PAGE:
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Dad We Love: Adel Tamano

Atty. Adel Tamano grants Smart Parenting Online an exclusive interview and tells us how his family is celebrating life with an autistic child.

Adel and MikeMike
Faced with this situation, the Tamanos didn’t plan on conceiving again so they could focus their attention and resources to Santi. That, and the fear of having another baby with the same condition made them think twice. Says Weena, “Initially we didn’t plan to have another child, but God knows better and we had Mike 3 years after Santi was born. We were still learning to cope with the condition, so I was very worried.”

Just the same, they had to face their fears. “I attended a conference on autistic children, and they were saying that if you have an autistic child, there’s an 18% chance that you would have another child with the same condition. If not that, it could be a different condition like dyslexia, ADD, etc., and at an even bigger percentage - about 68%! - so until now I still check on Mike, but thankfully it seems he’s ok.”

Because Santi and Mike go to the same school, Mike is used to dealing with kids with special needs. “He’s a great support to Santi, he’s very patient and generous with his brother.” They had to explain the situation carefully to Mike, “kasi pag may kailangan si Santi we’re so giving, pag sa kanya, hindi, like one time we were in the car and Santi was throwing a tantrum and he started pulling my hair, then Mike’s hair. Mike was holding back his tears and was trying to act brave, and he was just about 3 years old.”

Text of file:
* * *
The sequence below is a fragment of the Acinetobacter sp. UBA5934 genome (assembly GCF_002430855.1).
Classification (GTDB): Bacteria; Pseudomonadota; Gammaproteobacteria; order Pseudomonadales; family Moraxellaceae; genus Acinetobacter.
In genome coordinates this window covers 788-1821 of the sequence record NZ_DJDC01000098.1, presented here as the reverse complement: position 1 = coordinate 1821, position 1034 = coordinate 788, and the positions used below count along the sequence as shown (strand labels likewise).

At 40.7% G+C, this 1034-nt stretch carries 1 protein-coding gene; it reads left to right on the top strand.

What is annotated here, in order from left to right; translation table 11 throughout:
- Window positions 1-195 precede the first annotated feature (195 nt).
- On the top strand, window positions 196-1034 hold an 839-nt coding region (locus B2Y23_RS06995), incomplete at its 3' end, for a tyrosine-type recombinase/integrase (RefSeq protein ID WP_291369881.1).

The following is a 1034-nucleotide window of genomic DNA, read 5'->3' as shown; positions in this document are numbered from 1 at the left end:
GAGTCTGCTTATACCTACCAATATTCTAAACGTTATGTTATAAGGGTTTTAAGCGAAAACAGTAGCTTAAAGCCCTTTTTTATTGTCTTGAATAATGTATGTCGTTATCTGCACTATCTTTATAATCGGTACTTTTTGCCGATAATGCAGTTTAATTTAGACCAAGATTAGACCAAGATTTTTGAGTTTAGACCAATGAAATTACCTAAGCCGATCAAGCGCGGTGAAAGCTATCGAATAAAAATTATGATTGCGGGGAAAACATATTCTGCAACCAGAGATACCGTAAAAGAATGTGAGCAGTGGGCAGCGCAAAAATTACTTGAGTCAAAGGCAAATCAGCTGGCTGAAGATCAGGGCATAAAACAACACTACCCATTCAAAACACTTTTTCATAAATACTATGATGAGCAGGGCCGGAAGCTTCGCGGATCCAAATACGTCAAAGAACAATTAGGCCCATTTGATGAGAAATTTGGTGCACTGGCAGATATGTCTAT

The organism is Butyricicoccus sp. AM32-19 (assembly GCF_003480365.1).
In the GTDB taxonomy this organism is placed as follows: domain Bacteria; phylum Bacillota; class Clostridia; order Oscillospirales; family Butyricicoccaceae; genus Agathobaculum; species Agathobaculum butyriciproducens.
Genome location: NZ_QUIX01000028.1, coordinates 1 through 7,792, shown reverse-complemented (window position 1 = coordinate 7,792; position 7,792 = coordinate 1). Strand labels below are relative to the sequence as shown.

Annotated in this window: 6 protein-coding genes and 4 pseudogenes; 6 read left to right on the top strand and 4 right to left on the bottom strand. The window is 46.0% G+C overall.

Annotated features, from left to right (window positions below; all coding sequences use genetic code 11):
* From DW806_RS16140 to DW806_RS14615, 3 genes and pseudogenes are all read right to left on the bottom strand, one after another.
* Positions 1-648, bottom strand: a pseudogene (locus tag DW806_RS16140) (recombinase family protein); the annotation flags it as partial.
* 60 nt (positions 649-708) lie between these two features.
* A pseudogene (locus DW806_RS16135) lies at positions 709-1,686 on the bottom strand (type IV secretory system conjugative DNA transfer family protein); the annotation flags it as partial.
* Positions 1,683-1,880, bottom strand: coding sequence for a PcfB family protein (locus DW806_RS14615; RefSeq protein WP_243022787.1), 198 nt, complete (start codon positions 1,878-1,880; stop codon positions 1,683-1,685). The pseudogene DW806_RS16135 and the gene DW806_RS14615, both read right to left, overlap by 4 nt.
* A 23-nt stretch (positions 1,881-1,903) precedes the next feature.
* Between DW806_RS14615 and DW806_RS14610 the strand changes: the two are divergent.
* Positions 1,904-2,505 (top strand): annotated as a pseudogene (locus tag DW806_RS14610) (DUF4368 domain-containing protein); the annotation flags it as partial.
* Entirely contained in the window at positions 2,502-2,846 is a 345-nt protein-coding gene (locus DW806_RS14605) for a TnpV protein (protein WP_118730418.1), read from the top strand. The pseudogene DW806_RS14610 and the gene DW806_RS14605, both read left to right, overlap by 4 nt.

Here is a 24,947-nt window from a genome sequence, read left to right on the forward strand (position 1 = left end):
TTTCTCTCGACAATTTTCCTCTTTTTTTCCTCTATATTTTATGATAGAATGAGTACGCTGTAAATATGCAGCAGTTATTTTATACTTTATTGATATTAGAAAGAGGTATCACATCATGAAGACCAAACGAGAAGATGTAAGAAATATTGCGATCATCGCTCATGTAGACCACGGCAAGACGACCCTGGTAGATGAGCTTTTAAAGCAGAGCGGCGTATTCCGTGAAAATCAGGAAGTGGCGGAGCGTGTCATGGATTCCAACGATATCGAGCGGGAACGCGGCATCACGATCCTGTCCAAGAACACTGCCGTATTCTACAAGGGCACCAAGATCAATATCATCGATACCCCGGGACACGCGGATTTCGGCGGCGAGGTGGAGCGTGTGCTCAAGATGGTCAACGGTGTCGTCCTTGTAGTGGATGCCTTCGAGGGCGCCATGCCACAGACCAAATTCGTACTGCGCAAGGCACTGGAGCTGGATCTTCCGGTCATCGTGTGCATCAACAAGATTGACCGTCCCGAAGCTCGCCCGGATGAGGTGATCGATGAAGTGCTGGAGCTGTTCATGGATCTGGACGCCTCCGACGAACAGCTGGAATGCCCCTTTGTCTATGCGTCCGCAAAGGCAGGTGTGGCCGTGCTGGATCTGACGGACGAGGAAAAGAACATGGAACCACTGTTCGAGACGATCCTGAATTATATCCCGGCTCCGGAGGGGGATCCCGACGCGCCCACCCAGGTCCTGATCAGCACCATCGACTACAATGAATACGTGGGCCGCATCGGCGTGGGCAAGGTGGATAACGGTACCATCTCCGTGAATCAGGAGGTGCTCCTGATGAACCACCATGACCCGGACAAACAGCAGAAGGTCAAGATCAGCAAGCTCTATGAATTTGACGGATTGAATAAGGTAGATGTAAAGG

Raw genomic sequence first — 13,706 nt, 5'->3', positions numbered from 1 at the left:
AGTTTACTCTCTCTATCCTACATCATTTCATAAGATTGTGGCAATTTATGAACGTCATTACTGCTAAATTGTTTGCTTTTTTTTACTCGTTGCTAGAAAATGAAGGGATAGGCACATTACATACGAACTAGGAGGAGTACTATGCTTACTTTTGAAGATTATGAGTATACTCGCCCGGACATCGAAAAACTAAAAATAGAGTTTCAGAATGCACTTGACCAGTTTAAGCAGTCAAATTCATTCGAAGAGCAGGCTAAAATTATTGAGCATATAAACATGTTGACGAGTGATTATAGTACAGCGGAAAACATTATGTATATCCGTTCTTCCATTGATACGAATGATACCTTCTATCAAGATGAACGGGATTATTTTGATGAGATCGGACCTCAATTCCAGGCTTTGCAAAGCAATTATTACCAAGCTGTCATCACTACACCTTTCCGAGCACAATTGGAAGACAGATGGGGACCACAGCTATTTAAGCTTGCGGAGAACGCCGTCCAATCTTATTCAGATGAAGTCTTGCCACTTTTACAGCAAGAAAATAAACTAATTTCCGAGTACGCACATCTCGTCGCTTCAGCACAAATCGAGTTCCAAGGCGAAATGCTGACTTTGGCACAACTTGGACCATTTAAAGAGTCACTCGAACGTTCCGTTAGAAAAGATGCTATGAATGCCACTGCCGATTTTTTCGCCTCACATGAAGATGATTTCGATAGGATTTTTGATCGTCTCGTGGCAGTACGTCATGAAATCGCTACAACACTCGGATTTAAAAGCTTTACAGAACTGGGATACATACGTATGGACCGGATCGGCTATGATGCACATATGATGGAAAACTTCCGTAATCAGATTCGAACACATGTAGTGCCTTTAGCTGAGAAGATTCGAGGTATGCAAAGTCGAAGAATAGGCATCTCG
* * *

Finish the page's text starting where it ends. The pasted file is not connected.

“We tell him, ‘You know that Kuya has a condition, that’s why we’re not so strict with him.’ Even then, we’re always second-guessing if it’s the right thing to do, to lay all this on such a small child. It can both be physically painful and heartbreaking.”

Adel shares, “Children will always follow the lead of the parents. One of the reasons why Mike seems to be a good brother is because he also sees how we treat Santi. It’s easy to tell a child to do something, but ultimately he has to see that grounded in your actions.”

Because of Santi’s condition, they are preparing Mike to a future scenario where he may have to care for his brother. “Every year, our dilemma is whether to transfer Mike to a bigger school to expose him to a big environment and help him learn how to cope with pressures that are not there in a small school. But then we realize, if school is supposed to prepare you for life, then I can’t think of a better preparation than giving him this exposure.”

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  • me Aug 11 2011 @ 10:51pm
    Just a suggestion: it is better to refrain from using the word "autistic" since it has a negative connotation and is a form of labeling. (In the field of medicine, we use the term "child with autism" or "child with learning disability" rather than labeling them as "autistic" or "learning-disabled".)
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